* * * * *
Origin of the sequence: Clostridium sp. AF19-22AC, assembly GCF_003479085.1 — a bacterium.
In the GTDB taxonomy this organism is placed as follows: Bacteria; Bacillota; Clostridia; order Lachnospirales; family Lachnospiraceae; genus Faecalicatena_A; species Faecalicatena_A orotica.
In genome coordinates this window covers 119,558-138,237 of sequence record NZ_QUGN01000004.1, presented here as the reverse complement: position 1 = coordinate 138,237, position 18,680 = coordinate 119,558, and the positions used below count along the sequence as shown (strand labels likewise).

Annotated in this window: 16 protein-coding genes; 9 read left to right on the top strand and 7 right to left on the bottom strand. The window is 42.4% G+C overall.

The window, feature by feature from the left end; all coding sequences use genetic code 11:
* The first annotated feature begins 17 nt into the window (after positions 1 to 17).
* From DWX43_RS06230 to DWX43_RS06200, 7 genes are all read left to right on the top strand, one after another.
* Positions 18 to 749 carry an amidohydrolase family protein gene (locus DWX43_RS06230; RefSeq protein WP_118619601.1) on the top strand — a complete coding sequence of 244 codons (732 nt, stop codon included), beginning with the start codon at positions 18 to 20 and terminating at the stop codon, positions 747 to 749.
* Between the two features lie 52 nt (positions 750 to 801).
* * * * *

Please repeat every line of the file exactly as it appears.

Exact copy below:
Origin of the sequence: Clostridium sp. AF19-22AC, assembly GCF_003479085.1 — a bacterium.
In the GTDB taxonomy this organism is placed as follows: Bacteria; Bacillota; Clostridia; order Lachnospirales; family Lachnospiraceae; genus Faecalicatena_A; species Faecalicatena_A orotica.
In genome coordinates this window covers 119,558-138,237 of sequence record NZ_QUGN01000004.1, presented here as the reverse complement: position 1 = coordinate 138,237, position 18,680 = coordinate 119,558, and the positions used below count along the sequence as shown (strand labels likewise).

Annotated in this window: 16 protein-coding genes; 9 read left to right on the top strand and 7 right to left on the bottom strand. The window is 42.4% G+C overall.

The window, feature by feature from the left end; all coding sequences use genetic code 11:
* The first annotated feature begins 17 nt into the window (after positions 1 to 17).
* From DWX43_RS06230 to DWX43_RS06200, 7 genes are all read left to right on the top strand, one after another.
* Positions 18 to 749 carry an amidohydrolase family protein gene (locus DWX43_RS06230; RefSeq protein WP_118619601.1) on the top strand — a complete coding sequence of 244 codons (732 nt, stop codon included), beginning with the start codon at positions 18 to 20 and terminating at the stop codon, positions 747 to 749.
* Between the two features lie 52 nt (positions 750 to 801).